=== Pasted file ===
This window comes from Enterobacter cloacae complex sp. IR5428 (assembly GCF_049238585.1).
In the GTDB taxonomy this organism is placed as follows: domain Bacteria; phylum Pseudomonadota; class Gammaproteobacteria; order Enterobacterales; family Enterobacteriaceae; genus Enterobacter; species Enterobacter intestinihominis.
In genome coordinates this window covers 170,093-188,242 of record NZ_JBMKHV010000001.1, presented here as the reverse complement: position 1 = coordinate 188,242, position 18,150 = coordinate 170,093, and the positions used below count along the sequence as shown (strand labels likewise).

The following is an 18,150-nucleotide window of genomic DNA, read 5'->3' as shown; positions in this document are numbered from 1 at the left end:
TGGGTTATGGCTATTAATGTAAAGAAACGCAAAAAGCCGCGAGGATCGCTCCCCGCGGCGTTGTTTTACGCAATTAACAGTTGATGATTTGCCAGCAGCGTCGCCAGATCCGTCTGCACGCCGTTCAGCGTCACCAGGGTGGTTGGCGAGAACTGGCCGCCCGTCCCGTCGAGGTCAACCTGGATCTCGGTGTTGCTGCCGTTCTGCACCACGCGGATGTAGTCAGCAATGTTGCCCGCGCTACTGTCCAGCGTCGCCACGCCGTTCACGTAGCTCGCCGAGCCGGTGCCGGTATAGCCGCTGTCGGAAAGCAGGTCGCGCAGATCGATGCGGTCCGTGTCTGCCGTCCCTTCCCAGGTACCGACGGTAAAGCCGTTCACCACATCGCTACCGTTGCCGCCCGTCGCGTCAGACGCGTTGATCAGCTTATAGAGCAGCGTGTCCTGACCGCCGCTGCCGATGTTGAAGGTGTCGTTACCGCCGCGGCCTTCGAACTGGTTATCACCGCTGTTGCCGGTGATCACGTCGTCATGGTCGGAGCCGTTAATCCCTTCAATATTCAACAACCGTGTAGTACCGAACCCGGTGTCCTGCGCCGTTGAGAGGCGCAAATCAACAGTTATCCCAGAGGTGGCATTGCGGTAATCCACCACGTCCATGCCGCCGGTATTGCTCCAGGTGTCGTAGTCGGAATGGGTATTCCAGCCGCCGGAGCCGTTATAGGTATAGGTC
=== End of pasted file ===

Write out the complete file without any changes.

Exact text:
This window comes from Enterobacter cloacae complex sp. IR5428 (assembly GCF_049238585.1).
In the GTDB taxonomy this organism is placed as follows: domain Bacteria; phylum Pseudomonadota; class Gammaproteobacteria; order Enterobacterales; family Enterobacteriaceae; genus Enterobacter; species Enterobacter intestinihominis.
In genome coordinates this window covers 170,093-188,242 of record NZ_JBMKHV010000001.1, presented here as the reverse complement: position 1 = coordinate 188,242, position 18,150 = coordinate 170,093, and the positions used below count along the sequence as shown (strand labels likewise).

The following is an 18,150-nucleotide window of genomic DNA, read 5'->3' as shown; positions in this document are numbered from 1 at the left end:
TGGGTTATGGCTATTAATGTAAAGAAACGCAAAAAGCCGCGAGGATCGCTCCCCGCGGCGTTGTTTTACGCAATTAACAGTTGATGATTTGCCAGCAGCGTCGCCAGATCCGTCTGCACGCCGTTCAGCGTCACCAGGGTGGTTGGCGAGAACTGGCCGCCCGTCCCGTCGAGGTCAACCTGGATCTCGGTGTTGCTGCCGTTCTGCACCACGCGGATGTAGTCAGCAATGTTGCCCGCGCTACTGTCCAGCGTCGCCACGCCGTTCACGTAGCTCGCCGAGCCGGTGCCGGTATAGCCGCTGTCGGAAAGCAGGTCGCGCAGATCGATGCGGTCCGTGTCTGCCGTCCCTTCCCAGGTACCGACGGTAAAGCCGTTCACCACATCGCTACCGTTGCCGCCCGTCGCGTCAGACGCGTTGATCAGCTTATAGAGCAGCGTGTCCTGACCGCCGCTGCCGATGTTGAAGGTGTCGTTACCGCCGCGGCCTTCGAACTGGTTATCACCGCTGTTGCCGGTGATCACGTCGTCATGGTCGGAGCCGTTAATCCCTTCAATATTCAACAACCGTGTAGTACCGAACCCGGTGTCCTGCGCCGTTGAGAGGCGCAAATCAACAGTTATCCCAGAGGTGGCATTGCGGTAATCCACCACGTCCATGCCGCCGGTATTGCTCCAGGTGTCGTAGTCGGAATGGGTATTCCAGCCGCCGGAGCCGTTATAGGTATAGGTC